People can get more information or RSVP (appreciated for food preparation and childcare) Please Visit Nevadadesertexperience.org or Interfaithsn.org.  Contact Us at (702) 646-4814 or Visit Us on Facebook – Ediger Celebration of Active Nonviolence.

Peace, Shalom, Pace e Bene!

# # #

Wednesday, September 19, 2012

Review on Y-12 before July breach: accomplishments were deemed to have an "exceeded level of high quality performance."

This week, Congressmen scold DOE in Tennessee for security breach of Y-12 nuclear facility, after Congressional hearing:

Read more here: http://blogs.knoxnews.com/humphrey/2012/09/congressmen-scold-doe-over-oak.html



See also of Sept 19th:
Y-12 Firm Sees No Fraud on Guard Exams

We had a short phone conversation with Sister Megan Rice, and she pointed us to several websites about the Oakridge, TN Y-12 Facility, for instance here, about the cheating on security tests, and she said to check out this website too: Global Security Newswire.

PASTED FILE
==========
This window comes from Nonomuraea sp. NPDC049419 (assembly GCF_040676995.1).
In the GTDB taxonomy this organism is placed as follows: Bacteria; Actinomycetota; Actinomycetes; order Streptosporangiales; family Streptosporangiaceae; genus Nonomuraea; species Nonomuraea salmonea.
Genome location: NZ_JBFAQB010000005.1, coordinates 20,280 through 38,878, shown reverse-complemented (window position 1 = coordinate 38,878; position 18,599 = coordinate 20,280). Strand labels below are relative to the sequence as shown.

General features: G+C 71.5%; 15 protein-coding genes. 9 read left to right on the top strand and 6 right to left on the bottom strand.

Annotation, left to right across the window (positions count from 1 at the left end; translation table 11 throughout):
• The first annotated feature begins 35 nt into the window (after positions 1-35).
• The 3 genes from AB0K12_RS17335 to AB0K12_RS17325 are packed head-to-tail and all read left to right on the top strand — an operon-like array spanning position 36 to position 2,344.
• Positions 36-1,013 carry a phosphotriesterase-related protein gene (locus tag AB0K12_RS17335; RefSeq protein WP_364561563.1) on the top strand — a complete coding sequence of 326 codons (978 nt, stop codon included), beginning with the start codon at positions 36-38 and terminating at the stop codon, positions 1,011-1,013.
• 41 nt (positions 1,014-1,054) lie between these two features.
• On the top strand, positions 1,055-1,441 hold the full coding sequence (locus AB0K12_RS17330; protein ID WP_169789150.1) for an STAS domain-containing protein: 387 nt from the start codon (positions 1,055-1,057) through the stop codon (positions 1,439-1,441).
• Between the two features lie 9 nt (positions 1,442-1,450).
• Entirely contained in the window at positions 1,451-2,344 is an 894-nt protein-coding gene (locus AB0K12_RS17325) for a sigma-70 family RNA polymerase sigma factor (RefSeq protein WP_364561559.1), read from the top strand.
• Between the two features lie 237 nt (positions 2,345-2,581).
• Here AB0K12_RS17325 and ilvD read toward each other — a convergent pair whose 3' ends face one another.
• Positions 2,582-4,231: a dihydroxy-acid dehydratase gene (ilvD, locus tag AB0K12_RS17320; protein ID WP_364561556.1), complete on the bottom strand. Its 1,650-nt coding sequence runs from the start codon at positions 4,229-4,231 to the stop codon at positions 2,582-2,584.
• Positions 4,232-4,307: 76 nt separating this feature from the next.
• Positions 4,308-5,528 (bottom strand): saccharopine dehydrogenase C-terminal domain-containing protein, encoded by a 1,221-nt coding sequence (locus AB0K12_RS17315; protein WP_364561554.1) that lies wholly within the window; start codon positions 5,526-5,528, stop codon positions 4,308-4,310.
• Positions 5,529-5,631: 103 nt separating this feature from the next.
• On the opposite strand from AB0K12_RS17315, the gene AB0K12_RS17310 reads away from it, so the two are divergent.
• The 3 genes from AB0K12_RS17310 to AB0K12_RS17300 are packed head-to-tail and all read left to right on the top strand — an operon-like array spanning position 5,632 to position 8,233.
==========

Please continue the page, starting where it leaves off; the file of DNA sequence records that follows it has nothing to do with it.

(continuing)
Here is a YouTube featuring:

"Greg Boertje-Obed, the last of three Plowshares protesters to be released from jail pending their trial scheduled for Feb. 26 in U.S. District Court, talked about his cause Wednesday, Sep. 12, 2012 before boarding a bus for Minnesota to be with his family and prepare for trial."

Also follow Frank Munger's Atomic City Underground-blog on KnoxNews, for instance here when he writes about "Y-12."

Thanks Sister Megan!

Friday, September 7, 2012

The Ediger Memorial Interfaith Celebration of Active Nonviolence

A major event we have coming up soon:

Nevada Desert Experience, The Interfaith Council of Southern Nevada, and Pace e Bene Nonviolence Service proudly present